New research centre to monitor marine pollution
Centre for Innovation and Research in Ocean Health (CIROH) wants to develop new measurement technology that provides direct monitoring of seas surrounding oil installations and fish farms in coastal areas, in order to promote immediate action.
Pressure is building on the world oceans due to maritime activities. Climate models show changes in the chemical composition of the oceans, which may result in diminishing biodiversity in the future. As a result the maritime industry must take more account of their activities to ensure a sustainable development.
There are currently different types of monitoring of the seas around oil installations and fish farms, and how these industries affect the environment and the ecosystem. What the current monitoring methods have in common is that they are slow when it comes to responding to immediate threats and disasters.
“The challenge is that it may take days or even months to analyse what happens to the marine environment with current methods. It may then be too late to initiate action to prevent or limit oil spills from spreading, or to counter pathogenic organisms and algae that threaten fish farms,” says Professor Anders Goksøyr at the Department of Biology at the University of Bergen (UiB).
World-leaders in ocean monitoring
Goksøyr heads the Centre for Innovation and Research in Ocean Health (CIROH), which has applied to the Research Council of Norway to become a Centre for Research-based Innovation (SFI). The CIROH researchers and their industrial partners aim to become world-leaders in monitoring the ecosystem and biological diversity of the seas.
“We wish to develop a monitoring technology that benefits Norway’s two main export industries: the petroleum activity offshore and the aquaculture industry in coastal waters,” explains Goksøyr.
Providing data via satellite
Bergen based Aanderaa Data Instruments AS is one of the industry partners in the CIROH proposal. The company has developed buoys that measure physical parameters, such as oxygen levels, salinity and temperature. Project partners from the United States have also developed buoys that collect water samples and analyse these. The collected data can immediately be transmitted via satellites and reach researchers onshore within minutes of an accident.
“The SFI project is largely about putting together and developing sensor technology and making use of existing biological knowledge. This knowledge sits in the lab. In addition, there are a number of instruments and sensors available, which are yet to be put to use for our purposes,” says Goksøyr. “We want to develop this technology further by adding biological sensors to these buoys to include tests for various contaminants and toxins.”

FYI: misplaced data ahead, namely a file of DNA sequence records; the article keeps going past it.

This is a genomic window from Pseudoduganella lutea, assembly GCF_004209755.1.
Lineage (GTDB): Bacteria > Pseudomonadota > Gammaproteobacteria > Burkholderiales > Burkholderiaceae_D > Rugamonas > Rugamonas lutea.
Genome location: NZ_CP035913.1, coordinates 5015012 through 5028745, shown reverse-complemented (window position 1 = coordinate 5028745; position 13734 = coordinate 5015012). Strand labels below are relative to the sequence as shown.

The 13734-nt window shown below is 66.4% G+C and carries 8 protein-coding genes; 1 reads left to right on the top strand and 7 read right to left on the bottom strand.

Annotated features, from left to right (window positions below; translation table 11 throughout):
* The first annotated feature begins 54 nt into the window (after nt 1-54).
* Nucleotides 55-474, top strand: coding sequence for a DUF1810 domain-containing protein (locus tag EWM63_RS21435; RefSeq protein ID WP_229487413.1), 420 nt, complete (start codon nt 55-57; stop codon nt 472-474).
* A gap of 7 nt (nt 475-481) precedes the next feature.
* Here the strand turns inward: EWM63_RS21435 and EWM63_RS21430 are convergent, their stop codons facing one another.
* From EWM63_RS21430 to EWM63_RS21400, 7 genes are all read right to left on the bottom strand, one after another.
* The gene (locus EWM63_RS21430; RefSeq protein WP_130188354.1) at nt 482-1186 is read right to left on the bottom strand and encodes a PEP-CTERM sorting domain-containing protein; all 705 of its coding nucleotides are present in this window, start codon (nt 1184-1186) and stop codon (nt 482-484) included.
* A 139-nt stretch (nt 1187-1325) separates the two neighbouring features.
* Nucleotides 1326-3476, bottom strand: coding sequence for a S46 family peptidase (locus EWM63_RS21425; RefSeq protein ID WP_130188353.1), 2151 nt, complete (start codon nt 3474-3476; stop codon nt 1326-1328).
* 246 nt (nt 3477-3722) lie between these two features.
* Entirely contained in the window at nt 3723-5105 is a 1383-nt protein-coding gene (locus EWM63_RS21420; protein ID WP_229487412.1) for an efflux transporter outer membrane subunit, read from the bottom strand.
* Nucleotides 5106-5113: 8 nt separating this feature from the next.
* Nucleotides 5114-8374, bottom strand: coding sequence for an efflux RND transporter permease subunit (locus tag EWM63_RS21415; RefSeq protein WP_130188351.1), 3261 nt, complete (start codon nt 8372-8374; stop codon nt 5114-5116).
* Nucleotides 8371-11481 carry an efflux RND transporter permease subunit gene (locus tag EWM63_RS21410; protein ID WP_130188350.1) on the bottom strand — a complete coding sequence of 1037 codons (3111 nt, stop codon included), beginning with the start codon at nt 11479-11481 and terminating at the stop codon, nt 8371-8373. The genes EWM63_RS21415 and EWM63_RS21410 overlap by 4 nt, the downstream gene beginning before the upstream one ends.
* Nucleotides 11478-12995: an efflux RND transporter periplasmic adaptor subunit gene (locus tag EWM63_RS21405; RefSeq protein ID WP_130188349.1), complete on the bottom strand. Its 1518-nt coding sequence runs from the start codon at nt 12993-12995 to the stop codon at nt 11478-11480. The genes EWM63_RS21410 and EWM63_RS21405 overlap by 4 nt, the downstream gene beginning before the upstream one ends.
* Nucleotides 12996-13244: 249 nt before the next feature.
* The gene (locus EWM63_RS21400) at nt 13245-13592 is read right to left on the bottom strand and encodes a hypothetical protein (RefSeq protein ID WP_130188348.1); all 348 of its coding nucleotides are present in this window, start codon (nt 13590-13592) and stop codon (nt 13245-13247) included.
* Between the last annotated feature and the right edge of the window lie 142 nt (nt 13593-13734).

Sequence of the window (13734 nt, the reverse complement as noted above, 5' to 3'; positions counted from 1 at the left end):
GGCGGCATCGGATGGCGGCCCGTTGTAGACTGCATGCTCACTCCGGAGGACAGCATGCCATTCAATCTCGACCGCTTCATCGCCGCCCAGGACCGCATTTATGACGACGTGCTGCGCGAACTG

CIROH wants to connect knowledge about environmental impact on genome levels in organisms. This is something the researchers have worked on for quite a while. By working with industry this knowledge is put in an industrial and operational context to the benefit of society at large. “If our application is successful and we get a good consortium in place, the goal is to develop real-time sensors to be placed in marine settings and provide us with immediate data,” says the biology professor.
The canaries of the oil industry
Today environmental conditions around oil installations are measured through sediment samples from the surrounding sea bed. In addition, samples are derived from selected waters every second year. Fish are also set out in cages for samples of the environmental conditions.
“Caged fish are the canaries of the oil industry, and biological analysis is performed on the fish afterwards. However, the responses from the samples can take months to process,” explains Goksøyr.
Sediment surveys are also conducted around fish farms, a method that was introduced several decades ago. As for harmful algae, the main method is algae counts in coastal waters. Samples are gathered, counted under the microscope and classical species identification methods used to estimate the diversity of the fauna.
“You are literally sitting in front of the microscope counting algae. These methods are unreasonably old-fashioned and time-consuming. Today there are DNA based methods that can provide us with biological data in minutes,” says Goksøyr.
Positive dialogue with industry
By using CIROH’s new type of real-time monitoring, oil installations and fish farms can take immediate action when unwanted situations are reported.
“This way, fish farmers can be alerted and remove their cages to prevent environmental damage, that may lead to slaughtering of damaged fish, which is often the case today,” explains Goksøyr, pointing out that this will benefit both industry and the environment.
Goksøyr and his colleagues at UiB’s Department of Biology, who initiated the SFI application, were met with open arms by companies in both the oil sector and fish farming industry.
“We all feel the need for real-time knowledge on the environment. Industry interests were very positive when we approached them with the proposal,” says the biology professor.
Better technology, a cleaner environment
Goksøyr considers it a social responsibility to develop the marine industry in a way that benefits the environment and the ecosystem.
“Developing and using new, advanced technology is good for both research and industrial development. And to top it off, the environment benefits too,” says the biology professor.
Current Norwegian research in the field is based on North Sea samples; an area where there is no documentation of major ecological changes attributable to the oil industry.
“However, the biological measurements indicate that the North Sea is not completely unaffected by all this oil activity. This suggests that we need to take extra care when oil activities and shipping move into the Barents Sea and even further north,” says Anders Goksøyr.
(Translated from the Norwegian by Sverre Ole Drønen.)